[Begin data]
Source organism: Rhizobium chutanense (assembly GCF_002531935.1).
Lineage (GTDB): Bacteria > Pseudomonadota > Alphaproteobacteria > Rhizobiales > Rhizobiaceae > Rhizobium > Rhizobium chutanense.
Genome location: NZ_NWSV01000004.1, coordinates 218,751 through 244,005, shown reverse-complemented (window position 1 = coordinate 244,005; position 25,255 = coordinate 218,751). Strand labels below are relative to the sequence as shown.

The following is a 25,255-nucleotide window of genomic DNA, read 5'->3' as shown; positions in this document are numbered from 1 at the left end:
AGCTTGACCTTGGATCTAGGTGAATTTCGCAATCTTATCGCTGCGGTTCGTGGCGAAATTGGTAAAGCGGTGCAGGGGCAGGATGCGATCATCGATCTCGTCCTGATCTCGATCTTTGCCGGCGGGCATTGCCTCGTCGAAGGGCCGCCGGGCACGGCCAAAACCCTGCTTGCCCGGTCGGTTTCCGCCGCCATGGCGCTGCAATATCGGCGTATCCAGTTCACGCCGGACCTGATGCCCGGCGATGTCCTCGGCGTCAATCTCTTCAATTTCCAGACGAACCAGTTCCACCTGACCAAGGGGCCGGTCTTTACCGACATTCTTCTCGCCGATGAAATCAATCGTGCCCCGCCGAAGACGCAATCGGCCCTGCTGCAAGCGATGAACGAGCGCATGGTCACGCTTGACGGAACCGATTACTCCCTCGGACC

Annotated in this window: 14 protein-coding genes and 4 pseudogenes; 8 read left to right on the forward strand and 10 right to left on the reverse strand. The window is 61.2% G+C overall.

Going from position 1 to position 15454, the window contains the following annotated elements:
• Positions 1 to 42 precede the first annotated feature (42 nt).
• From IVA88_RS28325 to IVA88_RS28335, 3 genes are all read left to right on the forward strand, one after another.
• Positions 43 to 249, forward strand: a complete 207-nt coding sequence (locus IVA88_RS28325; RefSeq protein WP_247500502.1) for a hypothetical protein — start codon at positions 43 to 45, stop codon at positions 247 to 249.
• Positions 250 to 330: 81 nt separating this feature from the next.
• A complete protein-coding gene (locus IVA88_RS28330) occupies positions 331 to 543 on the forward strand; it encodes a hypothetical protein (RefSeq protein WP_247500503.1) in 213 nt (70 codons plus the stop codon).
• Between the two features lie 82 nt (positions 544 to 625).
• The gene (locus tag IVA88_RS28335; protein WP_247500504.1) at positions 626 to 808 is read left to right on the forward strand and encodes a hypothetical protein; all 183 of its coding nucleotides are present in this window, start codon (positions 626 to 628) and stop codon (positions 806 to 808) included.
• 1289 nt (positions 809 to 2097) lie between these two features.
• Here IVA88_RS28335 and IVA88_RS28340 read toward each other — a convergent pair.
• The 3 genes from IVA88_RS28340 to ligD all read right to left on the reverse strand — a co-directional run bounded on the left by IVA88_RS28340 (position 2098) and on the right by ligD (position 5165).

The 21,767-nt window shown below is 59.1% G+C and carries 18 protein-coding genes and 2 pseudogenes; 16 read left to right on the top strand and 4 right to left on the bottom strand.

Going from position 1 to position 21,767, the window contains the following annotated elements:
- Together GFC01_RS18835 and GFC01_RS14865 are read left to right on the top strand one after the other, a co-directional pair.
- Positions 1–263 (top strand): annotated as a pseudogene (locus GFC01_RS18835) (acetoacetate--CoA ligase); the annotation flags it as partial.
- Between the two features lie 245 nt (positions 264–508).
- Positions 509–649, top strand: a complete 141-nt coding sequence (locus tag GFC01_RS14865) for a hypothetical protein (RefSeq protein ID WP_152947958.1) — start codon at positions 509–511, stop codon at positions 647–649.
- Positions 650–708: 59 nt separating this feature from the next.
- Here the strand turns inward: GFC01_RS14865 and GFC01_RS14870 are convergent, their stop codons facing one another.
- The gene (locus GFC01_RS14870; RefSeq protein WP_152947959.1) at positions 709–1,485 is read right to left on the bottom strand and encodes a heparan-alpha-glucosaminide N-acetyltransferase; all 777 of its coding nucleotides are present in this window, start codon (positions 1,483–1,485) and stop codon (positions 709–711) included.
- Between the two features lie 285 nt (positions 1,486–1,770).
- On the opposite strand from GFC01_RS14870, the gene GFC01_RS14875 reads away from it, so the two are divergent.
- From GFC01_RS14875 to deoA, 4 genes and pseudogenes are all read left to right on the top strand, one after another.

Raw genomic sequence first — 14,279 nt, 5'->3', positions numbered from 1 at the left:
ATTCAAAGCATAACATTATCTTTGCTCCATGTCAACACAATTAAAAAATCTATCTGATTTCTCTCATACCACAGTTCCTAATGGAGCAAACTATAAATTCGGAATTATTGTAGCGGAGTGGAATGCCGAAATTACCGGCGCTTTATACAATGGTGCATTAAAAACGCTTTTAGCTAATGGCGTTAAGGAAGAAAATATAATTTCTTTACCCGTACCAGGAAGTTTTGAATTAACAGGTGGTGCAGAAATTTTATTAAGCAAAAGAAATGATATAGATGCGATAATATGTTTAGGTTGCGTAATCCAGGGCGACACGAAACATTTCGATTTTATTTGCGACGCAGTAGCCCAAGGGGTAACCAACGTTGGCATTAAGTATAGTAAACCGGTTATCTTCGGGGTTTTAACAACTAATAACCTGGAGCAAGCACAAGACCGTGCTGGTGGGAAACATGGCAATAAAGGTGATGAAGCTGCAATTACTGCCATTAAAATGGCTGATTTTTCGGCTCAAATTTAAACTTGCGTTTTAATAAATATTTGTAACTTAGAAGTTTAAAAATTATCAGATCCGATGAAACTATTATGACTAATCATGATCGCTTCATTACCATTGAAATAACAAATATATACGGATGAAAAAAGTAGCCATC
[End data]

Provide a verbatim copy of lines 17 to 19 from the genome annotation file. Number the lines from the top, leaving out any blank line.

• The 3 genes from IVA88_RS28340 to ligD all read right to left on the reverse strand — a co-directional run bounded on the left by IVA88_RS28340 (position 2098) and on the right by ligD (position 5165).

The 21,767-nt window shown below is 59.1% G+C and carries 18 protein-coding genes and 2 pseudogenes; 16 read left to right on the top strand and 4 right to left on the bottom strand.

Going from position 1 to position 21,767, the window contains the following annotated elements: